1. Find something they have in common with an ancestor – Are they both Leos? Do they make potato soup from scratch like great-great- grandma Alice Miller?  Do they have a pug like great-grandma Glennie? Building common ground makes ancestors more relate able.

2. Enlist help for a specific research project – Most younger generations are experienced with technology and maybe able to quickly access records or information on ancestors that you might be researching. Breaking a project down and letting them choose a specific way to help you could build a stronger relationship with them.

3. Go digital -Scanning old pictures and emailing them is a great way to share information with multiple family members. Younger, tech savvy generations may be able to help you digitize your records.
4. Host a family reunion – Family reunions are great places for sharing stories, talents, recipes, taking pictures, creating memories and sharing information.
5. Create an heirloom gift – It can be a fabric Christmas ornament made from grandpa’s favorite work shirt, framed copies of wedding photos of ancestors for a wedding gift, a military collage of ancestors who served their country for Veteran’s day, a typed up letter of your favorite childhood memory, or memory of them. Those are the gifts that are priceless.
6. Tell stories– Or better yet write them down or type them up.
7. Help history come to life– Learning about World War 1 in a classroom isn’t as exciting as seeing your great-great grandfather’s signature on a draft card. Understand jobs ancestors held from census records can make them more relatable or open the door to a new research project and information. (I now consider myself a quasi-expert on the orange industry of Covina, California and never would have thought I would have cared until I found a relative who was an orange grader, and wondered what the heck that entailed.)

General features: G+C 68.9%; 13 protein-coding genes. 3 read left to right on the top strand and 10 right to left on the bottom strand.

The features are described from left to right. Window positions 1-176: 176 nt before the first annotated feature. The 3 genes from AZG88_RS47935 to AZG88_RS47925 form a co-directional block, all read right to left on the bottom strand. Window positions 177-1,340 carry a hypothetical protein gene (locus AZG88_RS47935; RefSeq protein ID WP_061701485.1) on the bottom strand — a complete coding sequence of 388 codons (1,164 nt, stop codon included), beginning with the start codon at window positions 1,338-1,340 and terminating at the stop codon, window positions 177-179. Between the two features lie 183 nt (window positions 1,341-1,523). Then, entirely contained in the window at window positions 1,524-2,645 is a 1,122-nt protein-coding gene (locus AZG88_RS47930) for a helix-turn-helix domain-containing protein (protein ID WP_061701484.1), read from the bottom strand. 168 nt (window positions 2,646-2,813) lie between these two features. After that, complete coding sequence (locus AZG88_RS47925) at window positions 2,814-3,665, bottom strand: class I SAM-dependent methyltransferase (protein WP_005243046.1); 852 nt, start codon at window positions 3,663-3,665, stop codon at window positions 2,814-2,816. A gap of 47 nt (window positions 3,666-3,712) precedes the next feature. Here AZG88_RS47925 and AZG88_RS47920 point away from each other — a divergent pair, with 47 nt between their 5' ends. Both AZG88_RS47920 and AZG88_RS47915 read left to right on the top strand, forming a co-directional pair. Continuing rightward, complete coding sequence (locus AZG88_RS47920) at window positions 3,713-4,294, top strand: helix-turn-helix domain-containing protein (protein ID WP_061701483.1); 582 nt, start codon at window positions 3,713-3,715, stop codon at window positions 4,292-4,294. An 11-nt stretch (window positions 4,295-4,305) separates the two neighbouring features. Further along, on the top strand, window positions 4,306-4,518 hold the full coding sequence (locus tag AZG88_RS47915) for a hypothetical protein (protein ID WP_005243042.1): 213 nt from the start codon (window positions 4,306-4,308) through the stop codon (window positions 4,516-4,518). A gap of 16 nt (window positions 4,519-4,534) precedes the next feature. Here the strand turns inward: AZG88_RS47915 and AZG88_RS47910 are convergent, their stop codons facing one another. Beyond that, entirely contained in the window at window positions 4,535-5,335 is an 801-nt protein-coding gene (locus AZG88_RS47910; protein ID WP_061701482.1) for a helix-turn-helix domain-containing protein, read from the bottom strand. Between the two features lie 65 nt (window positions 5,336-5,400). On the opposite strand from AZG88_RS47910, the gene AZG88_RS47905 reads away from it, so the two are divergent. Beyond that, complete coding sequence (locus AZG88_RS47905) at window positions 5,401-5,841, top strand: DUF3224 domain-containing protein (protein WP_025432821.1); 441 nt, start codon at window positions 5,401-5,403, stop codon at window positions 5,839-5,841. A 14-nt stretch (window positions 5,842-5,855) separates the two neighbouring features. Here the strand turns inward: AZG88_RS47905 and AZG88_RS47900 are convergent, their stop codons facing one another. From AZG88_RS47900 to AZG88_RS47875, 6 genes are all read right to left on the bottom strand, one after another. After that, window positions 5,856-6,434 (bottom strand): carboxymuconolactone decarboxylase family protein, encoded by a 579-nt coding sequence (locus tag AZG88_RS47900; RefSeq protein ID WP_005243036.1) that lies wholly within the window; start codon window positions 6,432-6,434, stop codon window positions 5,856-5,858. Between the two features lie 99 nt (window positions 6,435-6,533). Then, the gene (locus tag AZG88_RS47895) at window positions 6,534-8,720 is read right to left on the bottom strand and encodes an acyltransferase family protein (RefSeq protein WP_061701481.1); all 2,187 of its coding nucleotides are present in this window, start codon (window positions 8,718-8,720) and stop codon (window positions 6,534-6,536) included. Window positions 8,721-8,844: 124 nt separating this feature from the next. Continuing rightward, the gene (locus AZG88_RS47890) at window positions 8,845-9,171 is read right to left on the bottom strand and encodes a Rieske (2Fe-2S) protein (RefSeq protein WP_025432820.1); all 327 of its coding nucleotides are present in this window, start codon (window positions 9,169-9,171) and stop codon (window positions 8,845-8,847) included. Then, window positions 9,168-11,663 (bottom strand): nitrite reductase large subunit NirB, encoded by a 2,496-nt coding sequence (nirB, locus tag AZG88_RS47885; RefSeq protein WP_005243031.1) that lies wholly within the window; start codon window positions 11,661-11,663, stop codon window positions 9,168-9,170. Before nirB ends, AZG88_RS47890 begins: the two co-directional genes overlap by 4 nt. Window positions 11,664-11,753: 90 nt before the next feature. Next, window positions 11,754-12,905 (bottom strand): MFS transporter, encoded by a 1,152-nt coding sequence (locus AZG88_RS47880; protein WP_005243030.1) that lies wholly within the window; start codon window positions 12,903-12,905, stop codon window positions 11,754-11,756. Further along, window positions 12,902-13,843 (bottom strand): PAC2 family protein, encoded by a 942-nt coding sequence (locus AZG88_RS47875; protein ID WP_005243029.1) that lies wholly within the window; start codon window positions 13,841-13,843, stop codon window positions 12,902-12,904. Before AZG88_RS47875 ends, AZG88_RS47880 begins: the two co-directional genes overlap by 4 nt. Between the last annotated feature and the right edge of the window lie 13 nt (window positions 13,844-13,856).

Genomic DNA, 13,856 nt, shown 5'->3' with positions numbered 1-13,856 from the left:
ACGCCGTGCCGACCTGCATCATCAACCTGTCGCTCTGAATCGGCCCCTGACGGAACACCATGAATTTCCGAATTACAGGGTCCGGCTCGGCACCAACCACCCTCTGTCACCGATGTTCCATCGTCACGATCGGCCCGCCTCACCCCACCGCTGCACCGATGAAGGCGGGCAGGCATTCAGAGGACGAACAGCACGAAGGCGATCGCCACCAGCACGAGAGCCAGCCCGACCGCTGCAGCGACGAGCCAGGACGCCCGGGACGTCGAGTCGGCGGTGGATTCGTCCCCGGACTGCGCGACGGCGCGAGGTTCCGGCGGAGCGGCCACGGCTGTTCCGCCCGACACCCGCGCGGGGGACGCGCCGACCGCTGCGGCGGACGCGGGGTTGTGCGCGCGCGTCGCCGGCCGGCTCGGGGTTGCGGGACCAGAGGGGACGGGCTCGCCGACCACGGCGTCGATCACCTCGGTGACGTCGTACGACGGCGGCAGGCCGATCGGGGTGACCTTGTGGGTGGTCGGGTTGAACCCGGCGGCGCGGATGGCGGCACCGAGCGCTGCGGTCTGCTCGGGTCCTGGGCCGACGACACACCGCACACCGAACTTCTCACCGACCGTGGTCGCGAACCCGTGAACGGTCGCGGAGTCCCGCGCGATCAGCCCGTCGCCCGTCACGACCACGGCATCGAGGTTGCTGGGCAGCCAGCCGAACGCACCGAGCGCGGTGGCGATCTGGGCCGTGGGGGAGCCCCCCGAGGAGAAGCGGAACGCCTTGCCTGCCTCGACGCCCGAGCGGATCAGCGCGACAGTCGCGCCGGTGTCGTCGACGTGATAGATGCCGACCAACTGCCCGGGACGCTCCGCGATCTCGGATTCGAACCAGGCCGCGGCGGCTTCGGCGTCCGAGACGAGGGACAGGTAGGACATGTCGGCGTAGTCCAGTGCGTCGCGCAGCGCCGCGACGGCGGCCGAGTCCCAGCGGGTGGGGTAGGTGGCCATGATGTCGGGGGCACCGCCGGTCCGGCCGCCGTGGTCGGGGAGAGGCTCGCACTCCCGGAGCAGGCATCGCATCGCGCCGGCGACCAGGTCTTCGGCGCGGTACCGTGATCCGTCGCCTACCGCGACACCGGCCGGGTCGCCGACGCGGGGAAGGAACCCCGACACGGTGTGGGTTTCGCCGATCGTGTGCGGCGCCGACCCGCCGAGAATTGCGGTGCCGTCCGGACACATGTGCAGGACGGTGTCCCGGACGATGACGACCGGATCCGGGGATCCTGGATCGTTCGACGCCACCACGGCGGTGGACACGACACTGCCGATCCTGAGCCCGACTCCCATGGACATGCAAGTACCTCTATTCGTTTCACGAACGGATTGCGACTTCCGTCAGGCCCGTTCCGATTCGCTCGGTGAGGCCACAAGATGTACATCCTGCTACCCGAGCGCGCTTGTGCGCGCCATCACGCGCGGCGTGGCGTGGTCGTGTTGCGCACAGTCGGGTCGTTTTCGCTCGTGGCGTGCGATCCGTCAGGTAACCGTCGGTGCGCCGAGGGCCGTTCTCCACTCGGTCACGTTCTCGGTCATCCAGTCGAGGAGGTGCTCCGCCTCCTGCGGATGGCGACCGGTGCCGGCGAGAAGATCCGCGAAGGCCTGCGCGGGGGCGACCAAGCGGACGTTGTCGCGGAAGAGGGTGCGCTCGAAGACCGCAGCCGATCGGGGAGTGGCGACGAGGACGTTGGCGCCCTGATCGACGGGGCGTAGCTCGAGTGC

8. Share random bits of information in conversation – Kansas? Did you know that most of our family once lived in Kansas and were farmers there? You think these are tough times? Your great, great Aunt Fern had to live with her in-laws, and raise her 2 kids during the depression after her husband was hit by a train.
9. Encourage curiosity with immediate information and tangible results Younger generations are used to instant gratification and information.  Tell them that story about your crazy uncle Bob right away. Show them how they have the same smile as their great-grandpa. They might lose interest by next Thursday when you finally get around to climbing up to the attic, or digging through a box for that picture, or try to get the details straight to tell the story. (It’s another reason to have things digitized.)
10. Make your ancestors part of your life– So, you spend hours on the computer, or in the library (I won’t judge.) Tell them what you are working on, and why it’s important to find it. Have pictures and objects in your home from your ancestors and share why you value them. Passion and enthusiasm are contagious. With any luck, you can pass that genealogy bug to the next generation.

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